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Cecil: Or, the Adventures of a Coxcomb [by C.G.F. Gore]
Catherine Grace Frances Gore,Catherine Grace F Cecil
No preview available - 2018
affection appearance beauty become better brother Byron called Cecil charming child close consequently course cried Danby daughter dinner door Emily England English eyes face fair fancy fashion father feel fellow felt French girl give half hand Hanmer happy Harris head hear heard heart Heaven honour hour human Italy Jack John knew Lady Harriet Lady Ormington leave less living London look Lord Ormington matter means ment mind Miss months morning mother nature never night once Opera passed perhaps person poor present pretty reader regarded remained replied round scarcely seemed seen smile society sort soul spirit Street sure talked thing thought tion town turn usual woman young
Page 248 - To comfort us in all our griefs, and sweeten all our mirth. Should he grow up to riper years, God grant his heart may prove As sweet a home for heavenly grace as now for earthly love : And if, beside his grave, the tears our aching eyes must dim, God comfort us for all the love which we shall lose in him.
Page 294 - Convey'd the' informer out of sight, And went to entertain the Knight ; With whom encountering, after longees Of humble and submissive congees, And all due ceremonies paid, He strok'd his beard, and thus he said : ' Madam, I do, as is my duty, Honour the shadow of your shoe-tie...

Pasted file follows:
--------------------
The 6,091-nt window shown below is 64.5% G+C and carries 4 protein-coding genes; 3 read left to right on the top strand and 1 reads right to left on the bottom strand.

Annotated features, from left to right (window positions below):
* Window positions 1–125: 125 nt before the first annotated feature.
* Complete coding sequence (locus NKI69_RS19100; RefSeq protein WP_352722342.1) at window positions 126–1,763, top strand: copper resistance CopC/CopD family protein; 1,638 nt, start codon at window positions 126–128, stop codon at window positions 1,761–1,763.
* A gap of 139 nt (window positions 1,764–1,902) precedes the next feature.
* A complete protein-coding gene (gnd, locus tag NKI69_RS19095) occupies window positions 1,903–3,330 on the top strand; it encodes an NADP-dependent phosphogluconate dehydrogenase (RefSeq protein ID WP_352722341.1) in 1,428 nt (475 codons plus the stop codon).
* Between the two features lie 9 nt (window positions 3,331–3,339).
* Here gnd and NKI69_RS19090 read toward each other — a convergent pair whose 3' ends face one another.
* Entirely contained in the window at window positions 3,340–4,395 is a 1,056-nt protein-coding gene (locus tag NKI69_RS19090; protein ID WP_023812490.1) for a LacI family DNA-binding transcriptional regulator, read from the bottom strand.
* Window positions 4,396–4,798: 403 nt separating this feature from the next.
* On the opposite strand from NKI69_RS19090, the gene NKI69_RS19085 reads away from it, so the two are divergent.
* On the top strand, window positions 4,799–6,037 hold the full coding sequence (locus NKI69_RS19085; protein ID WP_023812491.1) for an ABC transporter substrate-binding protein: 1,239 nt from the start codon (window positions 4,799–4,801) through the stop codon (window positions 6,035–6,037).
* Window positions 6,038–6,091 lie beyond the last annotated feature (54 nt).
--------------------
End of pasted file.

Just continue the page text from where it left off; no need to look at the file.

Page 250 - Ye powers who rule the tongue, if such there are, And make colloquial happiness your care, Preserve me from the thing I dread and hate — A duel in the form of a debate. The clash of arguments and jar of words, Worse than the mortal brunt of rival swords, Decide no question with their tedious length, (For opposition gives opinion strength) Divert the champions prodigal of breath, And put the peaceably disposed to death.
Page 230 - WHEN we two parted . In silence and tears, Half broken-hearted, To sever for years, Pale grew thy cheek and cold, Colder thy kiss ; Truly that hour foretold Sorrow to this. The dew of the morning Sunk chill on my brow — It felt like the warning Of what I feel now. Thy vows are all broken, And light is thy fame ; I hear thy name spoken, And share in its shame. They name thee before me, A knell to mine ear ; A shudder comes o'er...
Page 266 - To sojourn among strangers, every where (Go where he would, along the wildest track) Flinging a charm that shall not soon be lost, And leaving footsteps to be traced by those Who love the haunts of Genius; one who saw, Observed, nor shunned the busy scenes of life, But mingled not, and 'mid the din, the stir, Lived as a separate Spirit.
Page 187 - Love had he found in huts where poor Men lie : His daily Teachers had been Woods and Rills, The silence that is in the starry sky, The sleep that is among the lonely hills.
Page 50 - giant of the Western Star, Looks from his throne of clouds O'er half the world!
Page 104 - French brocade— a Neapolitan brigand — an edition of Horace Walpole, — do not combine a greater variety of hues and fantasticalities. After uttering a series of brilliant repartees and biting truths, that...
Page 228 - ... great reformer — a man who dared to be cleanly in the dirtiest of times — a man who compelled gentlemen to quit the coach-box, and assume a place in their own carriage — a man who induced the ingenuous youth of Britain to prove their valour otherwise than by thrashing superannuated watchmen — a man, in short, who will survive for posterity as Charlemagne of the great empire of Clubs.
Page x - The vital importance of this subject is sufficient to ensure for it your early and most serious consideration. " The powers of the Commissioners appointed under the Act for the amendment of the Laws relating to the Poor expire at the termination of the present year. I feel assured that you will earnestly direct your attention to enactments which so deeply concern the interests of the community. " It is always with entire confidence...